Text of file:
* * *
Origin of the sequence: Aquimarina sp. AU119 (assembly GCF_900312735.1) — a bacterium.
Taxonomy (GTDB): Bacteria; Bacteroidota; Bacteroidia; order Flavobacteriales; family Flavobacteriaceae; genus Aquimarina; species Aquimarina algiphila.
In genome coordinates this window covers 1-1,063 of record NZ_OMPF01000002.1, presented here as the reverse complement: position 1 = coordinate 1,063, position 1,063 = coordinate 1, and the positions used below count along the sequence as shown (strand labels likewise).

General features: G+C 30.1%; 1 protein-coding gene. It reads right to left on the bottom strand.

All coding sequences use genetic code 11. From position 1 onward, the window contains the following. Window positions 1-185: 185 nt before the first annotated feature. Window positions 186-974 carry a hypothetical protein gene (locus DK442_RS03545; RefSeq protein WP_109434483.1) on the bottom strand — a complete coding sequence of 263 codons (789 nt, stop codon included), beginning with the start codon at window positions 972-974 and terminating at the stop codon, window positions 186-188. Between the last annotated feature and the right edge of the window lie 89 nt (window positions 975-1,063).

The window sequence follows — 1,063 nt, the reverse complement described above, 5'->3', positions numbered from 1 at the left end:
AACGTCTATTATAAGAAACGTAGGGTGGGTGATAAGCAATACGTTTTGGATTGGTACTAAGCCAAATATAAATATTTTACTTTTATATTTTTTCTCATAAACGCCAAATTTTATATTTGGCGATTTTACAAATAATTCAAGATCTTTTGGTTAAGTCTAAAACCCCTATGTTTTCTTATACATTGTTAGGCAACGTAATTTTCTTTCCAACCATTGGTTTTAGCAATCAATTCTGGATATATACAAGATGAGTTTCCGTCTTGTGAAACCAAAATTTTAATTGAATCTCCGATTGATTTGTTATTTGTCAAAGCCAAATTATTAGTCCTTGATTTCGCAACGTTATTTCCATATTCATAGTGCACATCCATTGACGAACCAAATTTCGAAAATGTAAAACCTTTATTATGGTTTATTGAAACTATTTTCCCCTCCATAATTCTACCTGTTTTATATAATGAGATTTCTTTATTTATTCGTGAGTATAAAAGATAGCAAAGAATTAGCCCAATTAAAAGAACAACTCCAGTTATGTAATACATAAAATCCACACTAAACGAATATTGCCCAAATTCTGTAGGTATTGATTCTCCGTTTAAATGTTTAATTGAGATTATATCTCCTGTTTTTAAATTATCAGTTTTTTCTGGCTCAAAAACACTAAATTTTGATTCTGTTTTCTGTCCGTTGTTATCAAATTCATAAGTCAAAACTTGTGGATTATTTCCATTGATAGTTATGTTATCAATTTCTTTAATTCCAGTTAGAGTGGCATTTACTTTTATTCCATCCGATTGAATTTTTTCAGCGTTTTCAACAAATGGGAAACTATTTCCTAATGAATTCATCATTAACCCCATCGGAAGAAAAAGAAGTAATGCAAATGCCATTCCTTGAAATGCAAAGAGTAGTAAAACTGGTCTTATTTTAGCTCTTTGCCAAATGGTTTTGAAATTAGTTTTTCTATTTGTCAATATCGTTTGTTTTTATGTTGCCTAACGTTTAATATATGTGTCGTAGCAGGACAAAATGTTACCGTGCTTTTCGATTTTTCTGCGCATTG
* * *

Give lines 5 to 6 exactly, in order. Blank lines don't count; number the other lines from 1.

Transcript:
All coding sequences use genetic code 11. From position 1 onward, the window contains the following. Window positions 1-185: 185 nt before the first annotated feature. Window positions 186-974 carry a hypothetical protein gene (locus DK442_RS03545; RefSeq protein WP_109434483.1) on the bottom strand — a complete coding sequence of 263 codons (789 nt, stop codon included), beginning with the start codon at window positions 972-974 and terminating at the stop codon, window positions 186-188. Between the last annotated feature and the right edge of the window lie 89 nt (window positions 975-1,063).

The window sequence follows — 1,063 nt, the reverse complement described above, 5'->3', positions numbered from 1 at the left end: